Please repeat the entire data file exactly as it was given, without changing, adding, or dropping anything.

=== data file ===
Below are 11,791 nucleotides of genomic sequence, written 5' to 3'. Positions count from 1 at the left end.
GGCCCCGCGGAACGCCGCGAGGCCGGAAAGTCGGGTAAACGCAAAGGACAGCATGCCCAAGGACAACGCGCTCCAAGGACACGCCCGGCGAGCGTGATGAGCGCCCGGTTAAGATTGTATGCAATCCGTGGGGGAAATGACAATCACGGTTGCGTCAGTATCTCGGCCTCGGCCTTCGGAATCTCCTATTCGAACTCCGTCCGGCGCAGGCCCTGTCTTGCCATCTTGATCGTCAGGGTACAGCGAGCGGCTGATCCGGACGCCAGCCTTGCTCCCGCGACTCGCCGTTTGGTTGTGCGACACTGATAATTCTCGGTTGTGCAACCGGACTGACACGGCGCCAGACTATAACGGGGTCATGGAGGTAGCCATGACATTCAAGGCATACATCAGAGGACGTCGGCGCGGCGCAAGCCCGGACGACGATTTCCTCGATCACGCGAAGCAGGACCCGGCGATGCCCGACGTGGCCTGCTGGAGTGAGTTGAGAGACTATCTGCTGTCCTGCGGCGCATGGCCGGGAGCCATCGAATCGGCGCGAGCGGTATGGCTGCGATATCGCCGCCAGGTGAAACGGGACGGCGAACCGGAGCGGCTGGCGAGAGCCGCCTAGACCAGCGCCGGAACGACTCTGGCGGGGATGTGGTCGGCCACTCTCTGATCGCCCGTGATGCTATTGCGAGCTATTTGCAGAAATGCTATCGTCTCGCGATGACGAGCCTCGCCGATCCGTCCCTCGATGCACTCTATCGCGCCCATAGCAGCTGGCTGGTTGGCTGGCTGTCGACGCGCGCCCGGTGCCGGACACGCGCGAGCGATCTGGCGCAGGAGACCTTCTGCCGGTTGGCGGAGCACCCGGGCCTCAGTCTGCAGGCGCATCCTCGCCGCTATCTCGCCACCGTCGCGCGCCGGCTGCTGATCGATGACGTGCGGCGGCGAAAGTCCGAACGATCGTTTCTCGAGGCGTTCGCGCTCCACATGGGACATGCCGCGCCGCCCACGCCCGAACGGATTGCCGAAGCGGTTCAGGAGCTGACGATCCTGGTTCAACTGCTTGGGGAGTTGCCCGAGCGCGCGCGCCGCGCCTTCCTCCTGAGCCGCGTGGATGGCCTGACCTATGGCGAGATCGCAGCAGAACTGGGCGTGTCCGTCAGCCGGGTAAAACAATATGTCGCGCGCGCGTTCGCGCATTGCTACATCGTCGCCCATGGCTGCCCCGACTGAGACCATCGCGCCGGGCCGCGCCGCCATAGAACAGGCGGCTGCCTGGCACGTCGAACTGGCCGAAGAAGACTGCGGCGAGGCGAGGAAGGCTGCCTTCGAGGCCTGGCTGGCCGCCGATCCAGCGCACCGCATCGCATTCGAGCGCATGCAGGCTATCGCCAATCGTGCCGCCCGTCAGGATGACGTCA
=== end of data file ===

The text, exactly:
Below are 11,791 nucleotides of genomic sequence, written 5' to 3'. Positions count from 1 at the left end.
GGCCCCGCGGAACGCCGCGAGGCCGGAAAGTCGGGTAAACGCAAAGGACAGCATGCCCAAGGACAACGCGCTCCAAGGACACGCCCGGCGAGCGTGATGAGCGCCCGGTTAAGATTGTATGCAATCCGTGGGGGAAATGACAATCACGGTTGCGTCAGTATCTCGGCCTCGGCCTTCGGAATCTCCTATTCGAACTCCGTCCGGCGCAGGCCCTGTCTTGCCATCTTGATCGTCAGGGTACAGCGAGCGGCTGATCCGGACGCCAGCCTTGCTCCCGCGACTCGCCGTTTGGTTGTGCGACACTGATAATTCTCGGTTGTGCAACCGGACTGACACGGCGCCAGACTATAACGGGGTCATGGAGGTAGCCATGACATTCAAGGCATACATCAGAGGACGTCGGCGCGGCGCAAGCCCGGACGACGATTTCCTCGATCACGCGAAGCAGGACCCGGCGATGCCCGACGTGGCCTGCTGGAGTGAGTTGAGAGACTATCTGCTGTCCTGCGGCGCATGGCCGGGAGCCATCGAATCGGCGCGAGCGGTATGGCTGCGATATCGCCGCCAGGTGAAACGGGACGGCGAACCGGAGCGGCTGGCGAGAGCCGCCTAGACCAGCGCCGGAACGACTCTGGCGGGGATGTGGTCGGCCACTCTCTGATCGCCCGTGATGCTATTGCGAGCTATTTGCAGAAATGCTATCGTCTCGCGATGACGAGCCTCGCCGATCCGTCCCTCGATGCACTCTATCGCGCCCATAGCAGCTGGCTGGTTGGCTGGCTGTCGACGCGCGCCCGGTGCCGGACACGCGCGAGCGATCTGGCGCAGGAGACCTTCTGCCGGTTGGCGGAGCACCCGGGCCTCAGTCTGCAGGCGCATCCTCGCCGCTATCTCGCCACCGTCGCGCGCCGGCTGCTGATCGATGACGTGCGGCGGCGAAAGTCCGAACGATCGTTTCTCGAGGCGTTCGCGCTCCACATGGGACATGCCGCGCCGCCCACGCCCGAACGGATTGCCGAAGCGGTTCAGGAGCTGACGATCCTGGTTCAACTGCTTGGGGAGTTGCCCGAGCGCGCGCGCCGCGCCTTCCTCCTGAGCCGCGTGGATGGCCTGACCTATGGCGAGATCGCAGCAGAACTGGGCGTGTCCGTCAGCCGGGTAAAACAATATGTCGCGCGCGCGTTCGCGCATTGCTACATCGTCGCCCATGGCTGCCCCGACTGAGACCATCGCGCCGGGCCGCGCCGCCATAGAACAGGCGGCTGCCTGGCACGTCGAACTGGCCGAAGAAGACTGCGGCGAGGCGAGGAAGGCTGCCTTCGAGGCCTGGCTGGCCGCCGATCCAGCGCACCGCATCGCATTCGAGCGCATGCAGGCTATCGCCAATCGTGCCGCCCGTCAGGATGACGTCA